Christmas is meant to be a time of relaxation and celebration, but it can be a stressful period for many of us. Mind, the mental health charity, has kindly let us share their tips on how to cope during the festive period.
Be gentle, generous and patient with yourself
- It's ok to prioritise what's best for you – even if others don't seem to understand.
- Think about what you need and how you might be able to get it.
- Consider talking to someone you trust about what you need to cope.
Think about what might be difficult about Christmas for you, and if there's anything that might help you cope. It might be useful to write this down. For example:
- If you sometimes experience flashbacks, panic attacks or dissociation, make a note of what helps during these moments, and keep it with you.
- If you're going to be somewhere unfamiliar for Christmas, think about what you need to help you cope. Are there things you can bring to make you feel more comfortable? Or is there somewhere you can go to take a break?
- Certain places may feel very uncomfortable for you, for example if they bring back difficult memories. Could you plan to spend less time in difficult places, or not go at all? Are there any reasonable excuses for you to stay away?
- Think about whether you really need to do things if you're not looking forward to them. Can you do them differently or for less time?
- Make a list of any services that you might need and their Christmas opening hours. Our page of useful contacts has some suggestions.
- If you're worried about feeling lonely or isolated this Christmas, think about some activities to help pass the time. For example, this might be doing something creative or spending time in nature. See our pages on relaxation for more ideas. Our page on Christmas and coronavirus also has some tips for spending Christmas alone during the pandemic.
- Try to plan something nice to do after Christmas. Having something to look forward to next year could make a real difference.
- If other people's questions are difficult, you could plan some answers in advance so you're not caught off guard. For example, about your plans or how you're doing.
- Think about how to end difficult conversations. It's ok to tell someone you don't want to talk about something, or to change the subject. It might help to practise what you'll say.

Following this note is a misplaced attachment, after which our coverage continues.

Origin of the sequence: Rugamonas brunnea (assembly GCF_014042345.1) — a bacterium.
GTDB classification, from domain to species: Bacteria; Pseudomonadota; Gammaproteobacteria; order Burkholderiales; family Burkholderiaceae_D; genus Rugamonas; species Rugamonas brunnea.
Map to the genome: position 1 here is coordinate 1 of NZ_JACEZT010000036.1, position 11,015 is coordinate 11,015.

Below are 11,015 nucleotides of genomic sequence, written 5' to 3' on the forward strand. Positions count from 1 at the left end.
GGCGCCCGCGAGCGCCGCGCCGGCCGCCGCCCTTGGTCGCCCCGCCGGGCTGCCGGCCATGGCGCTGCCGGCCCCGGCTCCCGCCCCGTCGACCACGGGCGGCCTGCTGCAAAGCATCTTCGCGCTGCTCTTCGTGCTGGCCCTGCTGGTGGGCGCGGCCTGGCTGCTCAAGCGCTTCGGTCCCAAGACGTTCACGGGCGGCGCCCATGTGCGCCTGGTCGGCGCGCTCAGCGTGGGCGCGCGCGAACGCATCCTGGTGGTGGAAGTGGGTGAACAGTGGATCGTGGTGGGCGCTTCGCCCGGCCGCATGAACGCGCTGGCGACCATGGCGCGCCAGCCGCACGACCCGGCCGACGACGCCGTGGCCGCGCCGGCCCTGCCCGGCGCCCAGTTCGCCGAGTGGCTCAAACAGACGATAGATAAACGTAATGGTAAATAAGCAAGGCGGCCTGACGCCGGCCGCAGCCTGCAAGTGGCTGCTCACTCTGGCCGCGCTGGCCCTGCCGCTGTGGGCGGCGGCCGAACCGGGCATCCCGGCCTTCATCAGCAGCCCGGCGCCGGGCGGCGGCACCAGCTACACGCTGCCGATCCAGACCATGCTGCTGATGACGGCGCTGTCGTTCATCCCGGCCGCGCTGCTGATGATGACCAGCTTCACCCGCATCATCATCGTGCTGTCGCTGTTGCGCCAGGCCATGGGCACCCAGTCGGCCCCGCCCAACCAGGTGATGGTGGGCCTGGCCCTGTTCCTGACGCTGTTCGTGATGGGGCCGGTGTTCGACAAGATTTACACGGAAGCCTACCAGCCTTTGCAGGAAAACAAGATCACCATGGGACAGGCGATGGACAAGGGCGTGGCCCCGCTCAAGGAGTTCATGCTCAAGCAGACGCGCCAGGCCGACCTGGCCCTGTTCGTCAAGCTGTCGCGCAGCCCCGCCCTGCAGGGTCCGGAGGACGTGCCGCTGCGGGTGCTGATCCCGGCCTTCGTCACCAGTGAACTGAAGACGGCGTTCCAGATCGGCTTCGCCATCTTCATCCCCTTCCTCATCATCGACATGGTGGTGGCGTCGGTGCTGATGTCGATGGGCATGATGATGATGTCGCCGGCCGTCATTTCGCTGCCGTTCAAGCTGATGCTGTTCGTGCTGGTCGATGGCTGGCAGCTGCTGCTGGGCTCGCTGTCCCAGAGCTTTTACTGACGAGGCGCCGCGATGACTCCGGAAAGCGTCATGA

- Suggest an activity or an easy way to move on, if you want to help end an unwanted conversation. For example, this could be playing a game, or taking a screen break if you’re on a video call.
- If other people don't seem to understand how you're feeling, you could share this information with them. You could also think about writing down how you're feeling and sharing this with them, if conversations are difficult.
Look after yourself
- Set a 'start' and 'finish' time for what you count as Christmas. Remind yourself that it won't last forever.
- Set your boundaries. Say no to things that aren't helpful for you.
- Let yourself experience your own feelings. Even if they don't match what's going on around you, they're still real and valid.
- Take time out. Do something to forget that it's Christmas or distract yourself. For example, you could watch a film or read a book that's set in the summer. Or you could try learning a new skill.
- Let yourself have the things you need. For example, if you need to take time out instead of doing an activity.
- If you can't avoid something difficult, plan something for yourself afterwards to help reduce the stress or distress you might feel.
Talking to other people
- Let people know you're struggling. It can often feel like it's just you when it's not. See our page on opening up to others about your mental health for tips.
- It doesn't have to be people who are already in your life. You could join an online community to talk others who have similar experiences to yours. Mind’s online community Side by Side is a safe place to connect with others who understand what you’re going through.
- Tell people what they can stop, start or continue doing to help you. For example, you could let them know any activities you’d like to be involved in, and what they can do to support you during Christmas. Or you could tell them any questions or topics that you find hard to discuss, so they can avoid asking about them.
- You don't have to justify yourself to others. But you might feel pressured to, especially if someone asks a lot of questions. It could help to let them know that certain situations are difficult for you, and tell them what they can do to help. It might also help to tell them that you understand they may see things in a different way.
- You might not be able to make others understand. That's OK. It's not your responsibility to convince other people, or get their permission to look after yourself.
If you're struggling this Christmas, you may want to find support for your mental health. There are a few ways that you can do this:
© Mind. This information is published in full at mind.org.uk.
Thank you to Mind for giving us permission to reproduce this information which is part of their Christmas and mental health resource.